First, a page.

X chromosome

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X chromosome

[′eks ′krō·mə‚sōm]
(genetics)
The sex chromosome occurring in double dose in the homogametic female sex and in single dose in the heterogametic male sex in mammals, Diosophila, and many other organisms.
McGraw-Hill Dictionary of Scientific & Technical Terms, 6E, Copyright © 2003 by The McGraw-Hill Companies, Inc.
References in periodicals archive ?
The second model would reveal how an extra X chromosome affected the male mice.
Autism appears in four times as many men as women, so scientists have long suspected that the X chromosome contains relevant genes.
A gene that scientists have found to regulate X chromosome activity in mice doesn't work in people, report researchers from the Johns Hopkins Medical Institutions in Baltimore.
These bits of RNA have a thing for X chromosomes. At the appropriate time in development, they appear to coat the entire length of one of the X chromosomes, which then condenses into a Barr body.
When the researchers analyzed the sperm in the X collection tube, they found that 85 percent had the X chromosome, as desired.
Both groups of volunteers achieved lower scores on those measures than previously established standards for females with two complete X chromosomes, the researchers note.
This result, also published in the March 20 Nature, strongly implies that cells tally their X chromosomes by simply counting Xist genes, says Ashworth.
In another test, which Hamer had been chastised for not doing in the 1993 study, investigators examined the X chromosomes of heterosexual brothers of the homosexual men.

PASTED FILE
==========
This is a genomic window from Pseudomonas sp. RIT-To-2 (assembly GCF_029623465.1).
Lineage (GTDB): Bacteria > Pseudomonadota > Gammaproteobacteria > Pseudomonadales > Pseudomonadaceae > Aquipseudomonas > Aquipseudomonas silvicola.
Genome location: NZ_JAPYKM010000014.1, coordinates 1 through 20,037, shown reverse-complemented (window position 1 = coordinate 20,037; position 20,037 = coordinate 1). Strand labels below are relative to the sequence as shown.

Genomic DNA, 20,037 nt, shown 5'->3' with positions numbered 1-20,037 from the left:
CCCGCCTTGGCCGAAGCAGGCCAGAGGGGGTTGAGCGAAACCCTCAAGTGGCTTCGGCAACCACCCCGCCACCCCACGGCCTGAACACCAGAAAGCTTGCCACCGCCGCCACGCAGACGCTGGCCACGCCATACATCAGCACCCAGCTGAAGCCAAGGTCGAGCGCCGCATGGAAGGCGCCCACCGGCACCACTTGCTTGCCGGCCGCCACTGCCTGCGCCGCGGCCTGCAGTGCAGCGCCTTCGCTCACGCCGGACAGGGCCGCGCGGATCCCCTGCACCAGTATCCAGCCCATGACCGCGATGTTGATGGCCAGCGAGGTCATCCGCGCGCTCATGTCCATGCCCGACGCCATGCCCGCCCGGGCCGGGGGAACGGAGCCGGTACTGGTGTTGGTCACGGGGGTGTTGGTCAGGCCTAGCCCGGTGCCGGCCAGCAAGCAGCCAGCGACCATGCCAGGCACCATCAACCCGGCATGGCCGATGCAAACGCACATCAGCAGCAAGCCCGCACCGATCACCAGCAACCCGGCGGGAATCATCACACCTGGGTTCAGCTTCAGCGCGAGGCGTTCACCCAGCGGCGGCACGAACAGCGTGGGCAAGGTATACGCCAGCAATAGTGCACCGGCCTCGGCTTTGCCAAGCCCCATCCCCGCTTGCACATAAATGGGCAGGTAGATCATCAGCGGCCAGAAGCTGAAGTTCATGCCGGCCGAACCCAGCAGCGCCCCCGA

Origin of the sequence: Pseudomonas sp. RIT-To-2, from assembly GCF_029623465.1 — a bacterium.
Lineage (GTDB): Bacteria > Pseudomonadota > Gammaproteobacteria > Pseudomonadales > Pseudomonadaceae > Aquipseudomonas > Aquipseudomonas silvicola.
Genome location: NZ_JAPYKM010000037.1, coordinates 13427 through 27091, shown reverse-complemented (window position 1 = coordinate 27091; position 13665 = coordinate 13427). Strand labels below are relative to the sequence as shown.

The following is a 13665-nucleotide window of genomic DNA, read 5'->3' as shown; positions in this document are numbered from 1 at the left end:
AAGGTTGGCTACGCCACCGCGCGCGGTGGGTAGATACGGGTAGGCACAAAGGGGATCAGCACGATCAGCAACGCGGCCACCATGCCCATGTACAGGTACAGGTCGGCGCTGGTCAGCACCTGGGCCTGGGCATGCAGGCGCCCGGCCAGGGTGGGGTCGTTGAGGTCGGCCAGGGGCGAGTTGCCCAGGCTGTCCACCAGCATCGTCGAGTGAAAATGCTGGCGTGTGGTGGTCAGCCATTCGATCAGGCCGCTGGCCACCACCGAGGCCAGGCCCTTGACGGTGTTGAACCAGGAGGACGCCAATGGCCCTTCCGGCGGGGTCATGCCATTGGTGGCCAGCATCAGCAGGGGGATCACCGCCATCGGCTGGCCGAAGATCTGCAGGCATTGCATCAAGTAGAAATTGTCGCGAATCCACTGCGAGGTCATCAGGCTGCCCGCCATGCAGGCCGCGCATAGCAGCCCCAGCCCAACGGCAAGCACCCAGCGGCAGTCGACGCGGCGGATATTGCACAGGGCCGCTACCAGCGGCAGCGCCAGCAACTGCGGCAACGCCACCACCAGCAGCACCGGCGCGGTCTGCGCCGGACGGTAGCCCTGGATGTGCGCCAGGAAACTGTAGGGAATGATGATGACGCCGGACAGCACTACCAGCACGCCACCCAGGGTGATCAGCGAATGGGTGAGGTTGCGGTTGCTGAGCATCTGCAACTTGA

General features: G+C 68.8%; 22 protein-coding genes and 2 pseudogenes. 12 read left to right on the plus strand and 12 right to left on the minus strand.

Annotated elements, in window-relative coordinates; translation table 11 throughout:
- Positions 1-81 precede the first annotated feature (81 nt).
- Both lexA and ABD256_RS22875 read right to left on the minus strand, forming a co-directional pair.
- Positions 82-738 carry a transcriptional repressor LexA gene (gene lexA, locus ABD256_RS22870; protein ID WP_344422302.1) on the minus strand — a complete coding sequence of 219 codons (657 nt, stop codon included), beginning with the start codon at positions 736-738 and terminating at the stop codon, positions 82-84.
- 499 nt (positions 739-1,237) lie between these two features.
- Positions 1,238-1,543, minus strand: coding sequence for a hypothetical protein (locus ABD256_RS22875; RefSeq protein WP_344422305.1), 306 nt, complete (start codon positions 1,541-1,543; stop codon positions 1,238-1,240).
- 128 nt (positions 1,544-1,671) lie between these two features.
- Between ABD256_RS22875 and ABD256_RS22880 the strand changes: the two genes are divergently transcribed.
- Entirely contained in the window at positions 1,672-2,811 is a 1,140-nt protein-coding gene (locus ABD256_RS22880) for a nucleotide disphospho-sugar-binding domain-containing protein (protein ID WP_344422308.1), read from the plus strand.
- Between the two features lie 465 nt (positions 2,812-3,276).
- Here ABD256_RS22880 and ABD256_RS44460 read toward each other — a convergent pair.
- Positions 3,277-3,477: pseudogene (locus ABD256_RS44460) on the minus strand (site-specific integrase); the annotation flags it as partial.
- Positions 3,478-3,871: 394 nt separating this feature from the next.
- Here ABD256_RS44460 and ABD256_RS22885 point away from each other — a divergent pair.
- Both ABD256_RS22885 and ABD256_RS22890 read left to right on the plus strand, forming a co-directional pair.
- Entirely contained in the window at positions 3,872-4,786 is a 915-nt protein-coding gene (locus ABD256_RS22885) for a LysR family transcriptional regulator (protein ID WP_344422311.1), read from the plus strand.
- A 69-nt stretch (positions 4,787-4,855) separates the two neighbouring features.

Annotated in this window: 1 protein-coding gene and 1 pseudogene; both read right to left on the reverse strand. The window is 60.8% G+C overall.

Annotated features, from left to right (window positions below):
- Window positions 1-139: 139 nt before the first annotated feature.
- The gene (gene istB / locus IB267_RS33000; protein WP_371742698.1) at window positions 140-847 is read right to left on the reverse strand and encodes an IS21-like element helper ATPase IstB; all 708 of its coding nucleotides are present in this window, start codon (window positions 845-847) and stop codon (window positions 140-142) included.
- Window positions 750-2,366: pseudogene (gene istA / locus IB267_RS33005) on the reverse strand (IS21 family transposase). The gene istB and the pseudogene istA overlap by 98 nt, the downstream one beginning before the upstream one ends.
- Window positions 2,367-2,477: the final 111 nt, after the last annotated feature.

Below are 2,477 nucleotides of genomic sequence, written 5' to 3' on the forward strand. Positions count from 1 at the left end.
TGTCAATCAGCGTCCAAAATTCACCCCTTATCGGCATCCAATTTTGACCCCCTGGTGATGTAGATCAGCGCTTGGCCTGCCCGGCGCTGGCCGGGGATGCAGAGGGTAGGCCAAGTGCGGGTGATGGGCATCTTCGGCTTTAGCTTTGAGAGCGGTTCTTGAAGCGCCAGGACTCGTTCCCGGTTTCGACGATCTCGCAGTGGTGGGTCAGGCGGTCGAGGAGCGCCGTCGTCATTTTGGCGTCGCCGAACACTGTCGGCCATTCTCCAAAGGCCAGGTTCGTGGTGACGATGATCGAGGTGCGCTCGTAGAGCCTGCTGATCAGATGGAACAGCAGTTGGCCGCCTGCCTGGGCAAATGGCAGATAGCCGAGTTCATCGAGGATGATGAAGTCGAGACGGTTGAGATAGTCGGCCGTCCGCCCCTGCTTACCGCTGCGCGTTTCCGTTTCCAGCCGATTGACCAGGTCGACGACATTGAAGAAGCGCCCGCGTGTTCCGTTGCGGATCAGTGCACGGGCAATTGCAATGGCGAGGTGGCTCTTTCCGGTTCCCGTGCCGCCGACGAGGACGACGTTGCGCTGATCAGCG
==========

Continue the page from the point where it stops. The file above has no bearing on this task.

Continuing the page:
In the 1960s, geneticists discovered that female mammalian embryos randomly inactivate one of their X chromosomes. Although researchers are still not sure exactly why this occurs, many assert that X inactivation initially arose to prevent the genetic inequity that would result if females had a double dose of active X chromosome genes.
In theory, because his mother's X chromosomes carried no hemophilia genes, the boy had no chance of being born a hemophiliac.
The fetal cells are then tested to determine if they contain an extra X chromosome. The genetic counselor explained that girls with Trisomy X often have speech delays in early childhood, may be slower to walk and develop motor skills, and frequently have learning disabilities.
"Today, the human Y chromosome contains less than 200 genes, while the human X chromosome contains around 1,100 genes," said Wilson.